Jack Gorman

Aerospace and Mechanical Engineering

Faculty Advisor: Dr. Hirotaka Sakaue

Application of Microfiber Coatings to Aerodynamic Surfaces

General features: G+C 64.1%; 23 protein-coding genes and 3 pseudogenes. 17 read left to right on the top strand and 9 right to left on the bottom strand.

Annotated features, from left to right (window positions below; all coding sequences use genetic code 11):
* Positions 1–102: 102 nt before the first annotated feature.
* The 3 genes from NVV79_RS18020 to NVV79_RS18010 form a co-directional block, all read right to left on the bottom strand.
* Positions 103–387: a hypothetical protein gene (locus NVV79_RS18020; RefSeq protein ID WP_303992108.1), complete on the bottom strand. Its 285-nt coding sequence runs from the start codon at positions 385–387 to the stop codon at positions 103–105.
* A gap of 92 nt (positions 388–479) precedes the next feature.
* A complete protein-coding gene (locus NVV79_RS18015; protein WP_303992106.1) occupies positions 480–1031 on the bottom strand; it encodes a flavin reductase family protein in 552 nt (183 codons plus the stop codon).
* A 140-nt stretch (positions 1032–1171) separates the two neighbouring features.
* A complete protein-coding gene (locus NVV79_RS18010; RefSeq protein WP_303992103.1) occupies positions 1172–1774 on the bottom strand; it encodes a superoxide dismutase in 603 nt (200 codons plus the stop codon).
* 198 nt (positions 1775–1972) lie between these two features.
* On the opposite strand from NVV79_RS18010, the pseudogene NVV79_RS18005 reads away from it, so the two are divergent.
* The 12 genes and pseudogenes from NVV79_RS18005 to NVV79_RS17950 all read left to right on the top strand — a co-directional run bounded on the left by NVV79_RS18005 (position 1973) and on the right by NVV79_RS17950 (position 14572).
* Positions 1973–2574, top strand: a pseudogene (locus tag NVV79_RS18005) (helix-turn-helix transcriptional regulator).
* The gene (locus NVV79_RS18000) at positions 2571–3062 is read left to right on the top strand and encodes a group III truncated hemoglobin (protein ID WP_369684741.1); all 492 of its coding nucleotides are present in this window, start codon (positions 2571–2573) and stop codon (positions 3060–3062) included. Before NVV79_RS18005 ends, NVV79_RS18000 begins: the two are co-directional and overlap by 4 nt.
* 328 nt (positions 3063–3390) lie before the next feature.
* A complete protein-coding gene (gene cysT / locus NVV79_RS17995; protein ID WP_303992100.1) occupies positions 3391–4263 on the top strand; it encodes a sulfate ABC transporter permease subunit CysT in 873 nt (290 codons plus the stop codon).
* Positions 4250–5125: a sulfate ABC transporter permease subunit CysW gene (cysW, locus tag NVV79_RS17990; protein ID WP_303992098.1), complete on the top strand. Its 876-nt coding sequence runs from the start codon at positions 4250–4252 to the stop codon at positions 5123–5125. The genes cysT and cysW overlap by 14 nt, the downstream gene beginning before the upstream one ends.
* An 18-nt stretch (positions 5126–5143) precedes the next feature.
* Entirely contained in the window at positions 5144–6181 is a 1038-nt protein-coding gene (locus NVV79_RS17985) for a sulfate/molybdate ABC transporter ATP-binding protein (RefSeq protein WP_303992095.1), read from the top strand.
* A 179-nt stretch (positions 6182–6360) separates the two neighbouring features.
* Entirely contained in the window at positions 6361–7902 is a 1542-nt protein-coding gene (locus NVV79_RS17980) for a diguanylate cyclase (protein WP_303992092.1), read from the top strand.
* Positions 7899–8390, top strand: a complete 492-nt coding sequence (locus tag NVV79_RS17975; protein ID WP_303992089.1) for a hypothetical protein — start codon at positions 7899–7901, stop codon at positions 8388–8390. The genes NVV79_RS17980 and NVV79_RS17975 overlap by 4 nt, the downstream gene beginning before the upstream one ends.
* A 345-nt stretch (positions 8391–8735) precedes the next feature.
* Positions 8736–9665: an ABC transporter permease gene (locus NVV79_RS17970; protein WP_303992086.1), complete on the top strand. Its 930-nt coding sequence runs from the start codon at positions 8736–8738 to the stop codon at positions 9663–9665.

Many applications in the transportation industry aim to move goods with maximum energy efficiency. Large trucks with their rectangular frames are not the most aerodynamics and thus, generate high amounts of drag, increasing their energy consumption. This drag can be reduced using microfiber coatings applied to the surface of the trailer. Microfiber coatings are created using fibers 0.5 mm to 1 m in length and can be applied to nearly any surface. The primary objective of this project explores the drag reduction and noise reduction capabilities of these microfiber coatings in an aerodynamic scope in order to reduce energy consumption. Manufacturing methods to alter the density and angle of the fibers is integral to optimizing energy consumption through drag reduction. Overall, turbulence reduction is the underlying goal of microfiber applications. Turbulence leads to increases in both drag and noise generation and these, in turn, lead to energy inefficiencies. As well as studying processes to produce microfibers and their potential uses on trailers, this project focuses on their application to drones. Drones offer a method of parcel delivery that is far more energy efficient than conventional ground shipment. Reducing noise generation is vital to paving the way for drones to become a mainstream method of delivery and eliminate emissions from ground delivery vehicles. Moreover, these drones lose much energy through their propellers which generate drag as a result of turbulent flow. Microfibers along the propellers as well as the frame would allow drones to be even more energy efficient than traditional methods in place today. These are just two applications of microfiber coatings that could revolutionize the transportation industry. In the future, additional applications will be explored in an attempt to reduce energy consumption in other industries altogether.